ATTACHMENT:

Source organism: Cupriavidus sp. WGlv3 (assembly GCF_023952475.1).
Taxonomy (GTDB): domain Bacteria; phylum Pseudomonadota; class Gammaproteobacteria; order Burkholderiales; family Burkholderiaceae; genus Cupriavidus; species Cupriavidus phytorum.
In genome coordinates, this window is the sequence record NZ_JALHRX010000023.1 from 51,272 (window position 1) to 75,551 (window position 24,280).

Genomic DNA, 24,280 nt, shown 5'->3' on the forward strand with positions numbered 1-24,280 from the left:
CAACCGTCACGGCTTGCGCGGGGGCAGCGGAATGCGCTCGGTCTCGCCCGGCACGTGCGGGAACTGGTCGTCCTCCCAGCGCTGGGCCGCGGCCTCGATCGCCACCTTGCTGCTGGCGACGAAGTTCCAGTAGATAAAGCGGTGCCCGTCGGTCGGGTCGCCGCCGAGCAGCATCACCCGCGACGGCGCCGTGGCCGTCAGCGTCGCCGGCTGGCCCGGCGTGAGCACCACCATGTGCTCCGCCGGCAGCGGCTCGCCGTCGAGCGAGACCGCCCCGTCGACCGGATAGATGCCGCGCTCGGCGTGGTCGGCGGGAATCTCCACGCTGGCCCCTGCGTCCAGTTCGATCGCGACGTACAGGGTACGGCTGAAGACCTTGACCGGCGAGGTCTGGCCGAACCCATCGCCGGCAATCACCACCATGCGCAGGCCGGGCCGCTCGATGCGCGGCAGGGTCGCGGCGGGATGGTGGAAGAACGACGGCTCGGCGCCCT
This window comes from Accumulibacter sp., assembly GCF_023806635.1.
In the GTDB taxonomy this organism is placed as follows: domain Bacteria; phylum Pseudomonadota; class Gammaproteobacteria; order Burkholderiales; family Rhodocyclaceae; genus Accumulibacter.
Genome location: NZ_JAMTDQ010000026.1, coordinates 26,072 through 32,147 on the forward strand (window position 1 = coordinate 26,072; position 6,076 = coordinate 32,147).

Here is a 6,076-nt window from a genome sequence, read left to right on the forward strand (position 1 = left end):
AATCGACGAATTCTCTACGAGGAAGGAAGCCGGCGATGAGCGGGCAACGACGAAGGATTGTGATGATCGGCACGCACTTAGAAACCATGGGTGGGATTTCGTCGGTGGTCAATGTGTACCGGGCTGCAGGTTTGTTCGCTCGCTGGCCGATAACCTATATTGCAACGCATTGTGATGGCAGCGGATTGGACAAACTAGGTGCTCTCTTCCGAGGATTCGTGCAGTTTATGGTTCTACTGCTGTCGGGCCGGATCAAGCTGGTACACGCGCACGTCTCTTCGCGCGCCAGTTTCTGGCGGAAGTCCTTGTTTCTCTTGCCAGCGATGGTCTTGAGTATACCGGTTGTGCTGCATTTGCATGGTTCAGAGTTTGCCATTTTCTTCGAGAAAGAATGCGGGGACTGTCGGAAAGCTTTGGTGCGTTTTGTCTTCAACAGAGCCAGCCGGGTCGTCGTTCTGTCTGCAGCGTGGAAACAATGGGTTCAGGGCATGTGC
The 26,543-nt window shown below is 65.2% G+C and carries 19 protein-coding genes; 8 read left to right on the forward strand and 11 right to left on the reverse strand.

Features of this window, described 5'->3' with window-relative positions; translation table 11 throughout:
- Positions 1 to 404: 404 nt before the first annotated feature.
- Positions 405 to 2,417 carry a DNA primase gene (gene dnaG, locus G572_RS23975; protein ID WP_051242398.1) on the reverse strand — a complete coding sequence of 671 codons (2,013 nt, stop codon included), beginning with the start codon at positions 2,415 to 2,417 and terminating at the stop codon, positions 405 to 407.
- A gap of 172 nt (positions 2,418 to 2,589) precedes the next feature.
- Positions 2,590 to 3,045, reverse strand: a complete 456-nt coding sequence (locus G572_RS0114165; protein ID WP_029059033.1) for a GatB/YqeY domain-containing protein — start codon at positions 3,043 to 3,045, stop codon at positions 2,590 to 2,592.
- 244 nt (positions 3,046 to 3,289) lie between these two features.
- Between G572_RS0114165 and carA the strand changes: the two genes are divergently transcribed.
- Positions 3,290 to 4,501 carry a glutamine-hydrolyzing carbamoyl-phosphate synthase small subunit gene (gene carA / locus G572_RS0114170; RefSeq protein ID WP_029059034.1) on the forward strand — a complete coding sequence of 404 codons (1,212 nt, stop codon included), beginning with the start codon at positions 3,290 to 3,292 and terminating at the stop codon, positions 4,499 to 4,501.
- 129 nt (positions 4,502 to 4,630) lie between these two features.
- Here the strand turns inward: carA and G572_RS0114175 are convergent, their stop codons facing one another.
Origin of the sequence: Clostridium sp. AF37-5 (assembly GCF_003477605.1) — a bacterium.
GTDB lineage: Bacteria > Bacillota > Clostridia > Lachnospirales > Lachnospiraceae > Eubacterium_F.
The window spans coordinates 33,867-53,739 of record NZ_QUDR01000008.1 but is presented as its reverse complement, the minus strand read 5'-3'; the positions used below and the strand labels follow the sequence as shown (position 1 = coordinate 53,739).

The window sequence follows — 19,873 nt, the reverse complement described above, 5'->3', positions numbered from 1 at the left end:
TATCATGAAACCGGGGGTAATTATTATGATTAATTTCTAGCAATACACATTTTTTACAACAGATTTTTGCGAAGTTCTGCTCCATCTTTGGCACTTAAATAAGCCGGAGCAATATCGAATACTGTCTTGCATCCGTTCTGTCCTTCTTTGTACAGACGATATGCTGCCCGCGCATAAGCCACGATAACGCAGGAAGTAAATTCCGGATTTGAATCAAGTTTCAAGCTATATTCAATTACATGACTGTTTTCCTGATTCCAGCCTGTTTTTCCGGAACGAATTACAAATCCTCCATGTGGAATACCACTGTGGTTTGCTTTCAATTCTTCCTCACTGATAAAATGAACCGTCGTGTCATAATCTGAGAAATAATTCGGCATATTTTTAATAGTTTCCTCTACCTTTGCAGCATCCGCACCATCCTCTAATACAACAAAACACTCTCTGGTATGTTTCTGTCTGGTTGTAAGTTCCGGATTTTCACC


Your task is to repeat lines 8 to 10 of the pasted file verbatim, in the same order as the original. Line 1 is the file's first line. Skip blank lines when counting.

Genome location: NZ_JAMTDQ010000026.1, coordinates 26,072 through 32,147 on the forward strand (window position 1 = coordinate 26,072; position 6,076 = coordinate 32,147).

Here is a 6,076-nt window from a genome sequence, read left to right on the forward strand (position 1 = left end):
AATCGACGAATTCTCTACGAGGAAGGAAGCCGGCGATGAGCGGGCAACGACGAAGGATTGTGATGATCGGCACGCACTTAGAAACCATGGGTGGGATTTCGTCGGTGGTCAATGTGTACCGGGCTGCAGGTTTGTTCGCTCGCTGGCCGATAACCTATATTGCAACGCATTGTGATGGCAGCGGATTGGACAAACTAGGTGCTCTCTTCCGAGGATTCGTGCAGTTTATGGTTCTACTGCTGTCGGGCCGGATCAAGCTGGTACACGCGCACGTCTCTTCGCGCGCCAGTTTCTGGCGGAAGTCCTTGTTTCTCTTGCCAGCGATGGTCTTGAGTATACCGGTTGTGCTGCATTTGCATGGTTCAGAGTTTGCCATTTTCTTCGAGAAAGAATGCGGGGACTGTCGGAAAGCTTTGGTGCGTTTTGTCTTCAACAGAGCCAGCCGGGTCGTCGTTCTGTCTGCAGCGTGGAAACAATGGGTTCAGGGCATGTGC